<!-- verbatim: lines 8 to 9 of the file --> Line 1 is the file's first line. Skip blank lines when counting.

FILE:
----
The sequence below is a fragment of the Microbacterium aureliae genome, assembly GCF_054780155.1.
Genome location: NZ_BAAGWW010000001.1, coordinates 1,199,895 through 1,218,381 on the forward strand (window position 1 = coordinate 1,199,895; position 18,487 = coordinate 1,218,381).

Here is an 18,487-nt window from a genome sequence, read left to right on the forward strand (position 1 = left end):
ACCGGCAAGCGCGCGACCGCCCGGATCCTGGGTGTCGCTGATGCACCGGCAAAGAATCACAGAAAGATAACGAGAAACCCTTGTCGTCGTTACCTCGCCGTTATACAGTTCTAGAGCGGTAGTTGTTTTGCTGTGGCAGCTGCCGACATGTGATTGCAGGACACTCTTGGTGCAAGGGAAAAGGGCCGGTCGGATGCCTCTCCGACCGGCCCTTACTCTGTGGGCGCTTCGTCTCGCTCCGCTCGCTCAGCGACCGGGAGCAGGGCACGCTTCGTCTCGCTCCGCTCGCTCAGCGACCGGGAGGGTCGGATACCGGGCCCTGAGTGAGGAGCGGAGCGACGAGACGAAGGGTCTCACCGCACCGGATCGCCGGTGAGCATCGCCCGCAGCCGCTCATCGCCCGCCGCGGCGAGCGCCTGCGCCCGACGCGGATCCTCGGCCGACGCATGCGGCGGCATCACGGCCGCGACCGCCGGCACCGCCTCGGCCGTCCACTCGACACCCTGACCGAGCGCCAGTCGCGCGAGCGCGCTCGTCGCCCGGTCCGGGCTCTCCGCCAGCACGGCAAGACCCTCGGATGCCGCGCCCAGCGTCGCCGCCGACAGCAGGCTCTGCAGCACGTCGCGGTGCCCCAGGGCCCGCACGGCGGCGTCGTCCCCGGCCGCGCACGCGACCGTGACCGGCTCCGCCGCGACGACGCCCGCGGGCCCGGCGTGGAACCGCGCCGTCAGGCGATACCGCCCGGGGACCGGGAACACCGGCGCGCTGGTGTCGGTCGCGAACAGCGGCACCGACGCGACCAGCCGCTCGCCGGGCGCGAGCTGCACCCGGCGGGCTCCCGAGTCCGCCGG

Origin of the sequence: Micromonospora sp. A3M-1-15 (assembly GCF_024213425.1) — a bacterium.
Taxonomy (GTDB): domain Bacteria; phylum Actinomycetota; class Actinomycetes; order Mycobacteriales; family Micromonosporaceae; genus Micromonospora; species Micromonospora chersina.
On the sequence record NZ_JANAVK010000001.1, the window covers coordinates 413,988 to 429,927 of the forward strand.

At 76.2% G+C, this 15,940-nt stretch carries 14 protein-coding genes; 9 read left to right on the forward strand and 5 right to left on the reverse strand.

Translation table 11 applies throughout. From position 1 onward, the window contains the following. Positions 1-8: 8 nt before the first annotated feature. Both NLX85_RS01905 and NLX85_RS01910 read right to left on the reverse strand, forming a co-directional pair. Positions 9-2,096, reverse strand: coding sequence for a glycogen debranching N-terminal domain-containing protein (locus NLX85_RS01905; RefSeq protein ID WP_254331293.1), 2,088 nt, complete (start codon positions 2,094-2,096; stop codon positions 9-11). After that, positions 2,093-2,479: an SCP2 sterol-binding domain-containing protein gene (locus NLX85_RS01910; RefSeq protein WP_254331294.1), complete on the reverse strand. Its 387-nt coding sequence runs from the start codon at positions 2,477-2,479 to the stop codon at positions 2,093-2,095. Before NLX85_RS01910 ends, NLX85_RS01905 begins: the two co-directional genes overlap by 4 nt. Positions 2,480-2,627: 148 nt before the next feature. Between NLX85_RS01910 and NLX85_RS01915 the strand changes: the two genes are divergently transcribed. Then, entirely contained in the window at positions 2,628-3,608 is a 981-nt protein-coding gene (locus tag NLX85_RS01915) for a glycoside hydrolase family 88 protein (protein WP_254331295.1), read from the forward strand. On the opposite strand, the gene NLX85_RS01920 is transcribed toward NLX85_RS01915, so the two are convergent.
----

At 76.2% G+C, this 15,940-nt stretch carries 14 protein-coding genes; 9 read left to right on the forward strand and 5 right to left on the reverse strand.

Translation table 11 applies throughout. From position 1 onward, the window contains the following. Positions 1-8: 8 nt before the first annotated feature. Both NLX85_RS01905 and NLX85_RS01910 read right to left on the reverse strand, forming a co-directional pair. Positions 9-2,096, reverse strand: coding sequence for a glycogen debranching N-terminal domain-containing protein (locus NLX85_RS01905; RefSeq protein ID WP_254331293.1), 2,088 nt, complete (start codon positions 2,094-2,096; stop codon positions 9-11). After that, positions 2,093-2,479: an SCP2 sterol-binding domain-containing protein gene (locus NLX85_RS01910; RefSeq protein WP_254331294.1), complete on the reverse strand. Its 387-nt coding sequence runs from the start codon at positions 2,477-2,479 to the stop codon at positions 2,093-2,095. Before NLX85_RS01910 ends, NLX85_RS01905 begins: the two co-directional genes overlap by 4 nt. Positions 2,480-2,627: 148 nt before the next feature. Between NLX85_RS01910 and NLX85_RS01915 the strand changes: the two genes are divergently transcribed. Then, entirely contained in the window at positions 2,628-3,608 is a 981-nt protein-coding gene (locus tag NLX85_RS01915) for a glycoside hydrolase family 88 protein (protein WP_254331295.1), read from the forward strand. On the opposite strand, the gene NLX85_RS01920 is transcribed toward NLX85_RS01915, so the two are convergent.